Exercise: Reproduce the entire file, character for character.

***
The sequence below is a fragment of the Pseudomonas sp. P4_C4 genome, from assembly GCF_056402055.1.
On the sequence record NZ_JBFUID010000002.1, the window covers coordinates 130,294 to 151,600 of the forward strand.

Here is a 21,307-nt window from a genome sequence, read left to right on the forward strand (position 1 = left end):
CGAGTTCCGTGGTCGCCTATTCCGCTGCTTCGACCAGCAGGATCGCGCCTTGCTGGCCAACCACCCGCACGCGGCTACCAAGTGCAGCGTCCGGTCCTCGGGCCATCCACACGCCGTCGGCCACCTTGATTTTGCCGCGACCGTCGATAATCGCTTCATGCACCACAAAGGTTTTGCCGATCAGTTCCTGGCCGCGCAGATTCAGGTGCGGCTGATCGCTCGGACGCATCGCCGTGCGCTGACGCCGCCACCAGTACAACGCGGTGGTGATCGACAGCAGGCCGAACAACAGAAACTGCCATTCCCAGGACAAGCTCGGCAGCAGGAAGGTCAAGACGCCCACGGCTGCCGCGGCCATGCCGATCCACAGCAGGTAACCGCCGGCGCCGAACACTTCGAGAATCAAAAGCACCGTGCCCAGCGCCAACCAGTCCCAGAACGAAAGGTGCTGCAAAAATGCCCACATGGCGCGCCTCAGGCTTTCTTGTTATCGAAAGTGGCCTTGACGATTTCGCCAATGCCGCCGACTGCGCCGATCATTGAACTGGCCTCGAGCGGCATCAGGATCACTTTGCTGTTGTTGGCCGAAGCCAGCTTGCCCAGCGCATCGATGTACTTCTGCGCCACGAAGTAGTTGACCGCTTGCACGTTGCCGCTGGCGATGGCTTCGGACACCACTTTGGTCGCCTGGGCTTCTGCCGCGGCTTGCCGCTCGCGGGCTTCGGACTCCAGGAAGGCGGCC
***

The sequence below is a fragment of the Pseudomonas sp. P4_C4 genome, from assembly GCF_056402055.1.
On the sequence record NZ_JBFUID010000002.1, the window covers coordinates 130,294 to 151,600 of the forward strand.

Here is a 21,307-nt window from a genome sequence, read left to right on the forward strand (position 1 = left end):
CGAGTTCCGTGGTCGCCTATTCCGCTGCTTCGACCAGCAGGATCGCGCCTTGCTGGCCAACCACCCGCACGCGGCTACCAAGTGCAGCGTCCGGTCCTCGGGCCATCCACACGCCGTCGGCCACCTTGATTTTGCCGCGACCGTCGATAATCGCTTCATGCACCACAAAGGTTTTGCCGATCAGTTCCTGGCCGCGCAGATTCAGGTGCGGCTGATCGCTCGGACGCATCGCCGTGCGCTGACGCCGCCACCAGTACAACGCGGTGGTGATCGACAGCAGGCCGAACAACAGAAACTGCCATTCCCAGGACAAGCTCGGCAGCAGGAAGGTCAAGACGCCCACGGCTGCCGCGGCCATGCCGATCCACAGCAGGTAACCGCCGGCGCCGAACACTTCGAGAATCAAAAGCACCGTGCCCAGCGCCAACCAGTCCCAGAACGAAAGGTGCTGCAAAAATGCCCACATGGCGCGCCTCAGGCTTTCTTGTTATCGAAAGTGGCCTTGACGATTTCGCCAATGCCGCCGACTGCGCCGATCATTGAACTGGCCTCGAGCGGCATCAGGATCACTTTGCTGTTGTTGGCCGAAGCCAGCTTGCCCAGCGCATCGATGTACTTCTGCGCCACGAAGTAGTTGACCGCTTGCACGTTGCCGCTGGCGATGGCTTCGGACACCACTTTGGTCGCCTGGGCTTCTGCCGCGGCTTGCCGCTCGCGGGCTTCGGACTCCAGGAAGGCGGCC